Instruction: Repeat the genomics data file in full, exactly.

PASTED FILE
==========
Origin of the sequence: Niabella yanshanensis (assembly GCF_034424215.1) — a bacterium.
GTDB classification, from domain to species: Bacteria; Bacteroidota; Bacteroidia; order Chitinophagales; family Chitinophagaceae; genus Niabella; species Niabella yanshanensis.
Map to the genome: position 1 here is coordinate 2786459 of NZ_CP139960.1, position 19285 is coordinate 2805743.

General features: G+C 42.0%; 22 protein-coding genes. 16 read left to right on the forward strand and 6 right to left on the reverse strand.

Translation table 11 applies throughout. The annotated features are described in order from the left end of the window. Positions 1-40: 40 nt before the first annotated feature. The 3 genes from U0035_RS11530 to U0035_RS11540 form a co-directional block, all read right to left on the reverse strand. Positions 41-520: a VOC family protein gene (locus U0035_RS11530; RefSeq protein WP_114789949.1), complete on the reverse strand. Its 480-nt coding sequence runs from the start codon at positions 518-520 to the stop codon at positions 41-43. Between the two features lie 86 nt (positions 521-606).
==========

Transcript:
Origin of the sequence: Niabella yanshanensis (assembly GCF_034424215.1) — a bacterium.
GTDB classification, from domain to species: Bacteria; Bacteroidota; Bacteroidia; order Chitinophagales; family Chitinophagaceae; genus Niabella; species Niabella yanshanensis.
Map to the genome: position 1 here is coordinate 2786459 of NZ_CP139960.1, position 19285 is coordinate 2805743.

General features: G+C 42.0%; 22 protein-coding genes. 16 read left to right on the forward strand and 6 right to left on the reverse strand.

Translation table 11 applies throughout. The annotated features are described in order from the left end of the window. Positions 1-40: 40 nt before the first annotated feature. The 3 genes from U0035_RS11530 to U0035_RS11540 form a co-directional block, all read right to left on the reverse strand. Positions 41-520: a VOC family protein gene (locus U0035_RS11530; RefSeq protein WP_114789949.1), complete on the reverse strand. Its 480-nt coding sequence runs from the start codon at positions 518-520 to the stop codon at positions 41-43. Between the two features lie 86 nt (positions 521-606).